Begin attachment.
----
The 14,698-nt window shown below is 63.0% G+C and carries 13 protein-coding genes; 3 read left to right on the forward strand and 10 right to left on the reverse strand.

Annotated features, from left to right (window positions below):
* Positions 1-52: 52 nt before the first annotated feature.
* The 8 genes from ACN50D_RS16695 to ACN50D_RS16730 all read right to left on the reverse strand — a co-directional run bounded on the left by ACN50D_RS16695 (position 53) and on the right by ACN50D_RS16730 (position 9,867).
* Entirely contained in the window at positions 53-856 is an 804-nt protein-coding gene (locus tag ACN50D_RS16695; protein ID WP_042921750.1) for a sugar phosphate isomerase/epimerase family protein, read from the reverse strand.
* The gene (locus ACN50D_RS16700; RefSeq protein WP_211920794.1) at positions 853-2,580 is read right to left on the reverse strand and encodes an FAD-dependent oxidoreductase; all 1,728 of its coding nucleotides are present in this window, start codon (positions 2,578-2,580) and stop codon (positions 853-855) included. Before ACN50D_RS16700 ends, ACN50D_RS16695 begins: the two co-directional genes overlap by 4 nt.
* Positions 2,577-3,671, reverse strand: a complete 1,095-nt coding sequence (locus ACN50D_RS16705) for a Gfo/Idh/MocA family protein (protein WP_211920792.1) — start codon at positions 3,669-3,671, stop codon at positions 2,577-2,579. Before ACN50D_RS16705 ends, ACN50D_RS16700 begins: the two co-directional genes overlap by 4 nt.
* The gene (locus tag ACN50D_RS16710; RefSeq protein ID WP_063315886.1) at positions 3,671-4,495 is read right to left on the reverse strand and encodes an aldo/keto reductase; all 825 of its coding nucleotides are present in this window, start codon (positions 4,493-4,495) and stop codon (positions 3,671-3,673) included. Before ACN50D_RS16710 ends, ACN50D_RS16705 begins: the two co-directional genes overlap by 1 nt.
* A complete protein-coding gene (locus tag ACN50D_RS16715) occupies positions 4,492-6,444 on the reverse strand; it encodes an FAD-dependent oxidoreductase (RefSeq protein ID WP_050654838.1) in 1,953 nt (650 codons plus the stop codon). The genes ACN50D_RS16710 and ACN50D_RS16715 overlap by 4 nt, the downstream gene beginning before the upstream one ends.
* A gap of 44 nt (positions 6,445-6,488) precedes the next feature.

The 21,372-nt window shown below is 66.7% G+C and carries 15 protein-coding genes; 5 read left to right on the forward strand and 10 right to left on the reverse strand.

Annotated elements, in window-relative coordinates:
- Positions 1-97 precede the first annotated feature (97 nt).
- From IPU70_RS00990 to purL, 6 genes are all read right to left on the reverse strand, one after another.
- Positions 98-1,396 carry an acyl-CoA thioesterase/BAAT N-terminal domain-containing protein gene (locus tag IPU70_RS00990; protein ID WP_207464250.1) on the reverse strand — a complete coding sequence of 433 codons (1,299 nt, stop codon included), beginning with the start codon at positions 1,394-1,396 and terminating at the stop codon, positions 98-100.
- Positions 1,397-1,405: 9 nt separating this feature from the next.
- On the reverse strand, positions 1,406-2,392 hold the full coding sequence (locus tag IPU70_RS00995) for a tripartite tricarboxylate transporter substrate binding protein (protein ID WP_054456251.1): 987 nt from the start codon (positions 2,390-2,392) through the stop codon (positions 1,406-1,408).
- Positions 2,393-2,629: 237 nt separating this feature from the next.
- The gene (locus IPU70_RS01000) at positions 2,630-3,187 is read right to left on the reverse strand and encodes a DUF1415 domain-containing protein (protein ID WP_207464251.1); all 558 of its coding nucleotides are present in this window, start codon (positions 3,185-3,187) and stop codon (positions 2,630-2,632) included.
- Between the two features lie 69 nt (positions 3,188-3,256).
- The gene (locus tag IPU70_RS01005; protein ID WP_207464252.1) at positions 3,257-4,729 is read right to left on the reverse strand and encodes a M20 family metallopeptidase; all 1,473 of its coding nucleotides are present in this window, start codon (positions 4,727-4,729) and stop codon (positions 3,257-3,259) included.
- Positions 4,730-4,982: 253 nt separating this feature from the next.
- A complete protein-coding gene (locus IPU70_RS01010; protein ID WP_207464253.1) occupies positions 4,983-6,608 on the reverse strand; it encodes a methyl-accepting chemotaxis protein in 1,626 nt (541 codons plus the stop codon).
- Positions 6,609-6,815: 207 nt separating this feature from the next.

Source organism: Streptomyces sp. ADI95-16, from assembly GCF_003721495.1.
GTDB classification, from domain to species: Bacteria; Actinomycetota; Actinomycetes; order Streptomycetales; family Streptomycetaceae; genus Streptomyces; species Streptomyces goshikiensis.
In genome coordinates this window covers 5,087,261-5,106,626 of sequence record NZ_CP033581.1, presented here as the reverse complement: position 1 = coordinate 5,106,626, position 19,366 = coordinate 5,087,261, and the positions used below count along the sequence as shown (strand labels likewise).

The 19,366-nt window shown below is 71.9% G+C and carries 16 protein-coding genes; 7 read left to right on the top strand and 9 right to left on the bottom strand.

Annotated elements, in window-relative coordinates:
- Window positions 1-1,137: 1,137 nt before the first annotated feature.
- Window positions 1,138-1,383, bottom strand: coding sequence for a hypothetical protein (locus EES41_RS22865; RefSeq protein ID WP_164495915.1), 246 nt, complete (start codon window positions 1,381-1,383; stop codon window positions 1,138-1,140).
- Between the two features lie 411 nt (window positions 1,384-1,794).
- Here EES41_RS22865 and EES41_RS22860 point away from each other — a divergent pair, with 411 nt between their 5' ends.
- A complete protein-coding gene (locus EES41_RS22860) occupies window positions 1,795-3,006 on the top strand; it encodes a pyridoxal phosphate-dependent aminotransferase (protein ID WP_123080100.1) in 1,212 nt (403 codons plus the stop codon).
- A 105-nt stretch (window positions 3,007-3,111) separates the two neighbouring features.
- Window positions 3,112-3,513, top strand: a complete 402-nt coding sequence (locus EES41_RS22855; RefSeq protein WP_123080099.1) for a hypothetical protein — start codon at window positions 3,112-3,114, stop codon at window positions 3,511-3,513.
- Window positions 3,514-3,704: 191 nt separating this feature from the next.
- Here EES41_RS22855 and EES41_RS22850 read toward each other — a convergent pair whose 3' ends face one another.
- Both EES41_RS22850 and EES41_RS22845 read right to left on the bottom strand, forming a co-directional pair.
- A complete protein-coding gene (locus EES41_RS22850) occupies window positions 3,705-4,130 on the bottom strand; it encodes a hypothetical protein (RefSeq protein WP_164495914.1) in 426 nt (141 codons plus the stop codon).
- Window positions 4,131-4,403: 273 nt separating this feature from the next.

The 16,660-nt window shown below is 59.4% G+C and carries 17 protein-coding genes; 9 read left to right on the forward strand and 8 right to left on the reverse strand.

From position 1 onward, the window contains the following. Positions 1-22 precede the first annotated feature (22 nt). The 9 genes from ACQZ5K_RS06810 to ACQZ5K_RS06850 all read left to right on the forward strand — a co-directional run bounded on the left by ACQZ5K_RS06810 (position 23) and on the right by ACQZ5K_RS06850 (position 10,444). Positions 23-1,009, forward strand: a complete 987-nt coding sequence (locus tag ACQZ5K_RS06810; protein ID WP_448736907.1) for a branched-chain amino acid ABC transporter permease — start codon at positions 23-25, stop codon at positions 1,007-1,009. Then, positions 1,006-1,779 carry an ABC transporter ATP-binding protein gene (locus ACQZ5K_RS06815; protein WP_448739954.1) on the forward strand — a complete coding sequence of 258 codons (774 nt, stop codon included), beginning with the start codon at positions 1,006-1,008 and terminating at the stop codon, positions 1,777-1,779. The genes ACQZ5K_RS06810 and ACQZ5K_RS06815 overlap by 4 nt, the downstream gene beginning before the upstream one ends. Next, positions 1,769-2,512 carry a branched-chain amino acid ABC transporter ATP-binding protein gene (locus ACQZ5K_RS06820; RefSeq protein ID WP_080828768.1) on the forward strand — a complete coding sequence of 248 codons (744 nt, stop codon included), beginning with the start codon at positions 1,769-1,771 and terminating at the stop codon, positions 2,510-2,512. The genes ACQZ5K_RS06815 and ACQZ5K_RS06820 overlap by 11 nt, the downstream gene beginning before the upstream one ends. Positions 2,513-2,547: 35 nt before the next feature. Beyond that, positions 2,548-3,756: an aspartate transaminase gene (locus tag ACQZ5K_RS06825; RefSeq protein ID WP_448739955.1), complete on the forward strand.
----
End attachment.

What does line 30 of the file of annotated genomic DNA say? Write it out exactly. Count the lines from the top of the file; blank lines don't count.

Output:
- Window positions 1-1,137: 1,137 nt before the first annotated feature.